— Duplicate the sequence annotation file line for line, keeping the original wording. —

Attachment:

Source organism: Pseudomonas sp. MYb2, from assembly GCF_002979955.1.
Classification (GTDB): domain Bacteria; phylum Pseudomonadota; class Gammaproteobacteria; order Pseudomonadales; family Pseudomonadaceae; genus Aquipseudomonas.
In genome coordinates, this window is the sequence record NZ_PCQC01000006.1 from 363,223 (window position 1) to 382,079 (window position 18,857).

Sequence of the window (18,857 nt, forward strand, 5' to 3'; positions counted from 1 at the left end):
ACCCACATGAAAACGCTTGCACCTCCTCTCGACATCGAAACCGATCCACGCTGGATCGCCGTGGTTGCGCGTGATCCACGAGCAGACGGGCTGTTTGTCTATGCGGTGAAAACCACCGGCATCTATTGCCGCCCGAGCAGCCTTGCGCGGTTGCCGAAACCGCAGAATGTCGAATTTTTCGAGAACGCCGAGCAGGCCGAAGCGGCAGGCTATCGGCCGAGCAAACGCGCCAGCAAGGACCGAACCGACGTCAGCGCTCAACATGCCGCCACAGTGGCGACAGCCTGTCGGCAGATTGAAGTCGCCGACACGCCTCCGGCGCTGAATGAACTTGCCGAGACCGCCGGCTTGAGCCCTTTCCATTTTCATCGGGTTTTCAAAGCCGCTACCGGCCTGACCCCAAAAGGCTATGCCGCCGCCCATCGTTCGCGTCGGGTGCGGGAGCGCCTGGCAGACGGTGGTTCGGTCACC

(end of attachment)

Source organism: Pseudomonas sp. MYb2, from assembly GCF_002979955.1.
Classification (GTDB): domain Bacteria; phylum Pseudomonadota; class Gammaproteobacteria; order Pseudomonadales; family Pseudomonadaceae; genus Aquipseudomonas.
In genome coordinates, this window is the sequence record NZ_PCQC01000006.1 from 363,223 (window position 1) to 382,079 (window position 18,857).

Sequence of the window (18,857 nt, forward strand, 5' to 3'; positions counted from 1 at the left end):
ACCCACATGAAAACGCTTGCACCTCCTCTCGACATCGAAACCGATCCACGCTGGATCGCCGTGGTTGCGCGTGATCCACGAGCAGACGGGCTGTTTGTCTATGCGGTGAAAACCACCGGCATCTATTGCCGCCCGAGCAGCCTTGCGCGGTTGCCGAAACCGCAGAATGTCGAATTTTTCGAGAACGCCGAGCAGGCCGAAGCGGCAGGCTATCGGCCGAGCAAACGCGCCAGCAAGGACCGAACCGACGTCAGCGCTCAACATGCCGCCACAGTGGCGACAGCCTGTCGGCAGATTGAAGTCGCCGACACGCCTCCGGCGCTGAATGAACTTGCCGAGACCGCCGGCTTGAGCCCTTTCCATTTTCATCGGGTTTTCAAAGCCGCTACCGGCCTGACCCCAAAAGGCTATGCCGCCGCCCATCGTTCGCGTCGGGTGCGGGAGCGCCTGGCAGACGGTGGTTCGGTCACC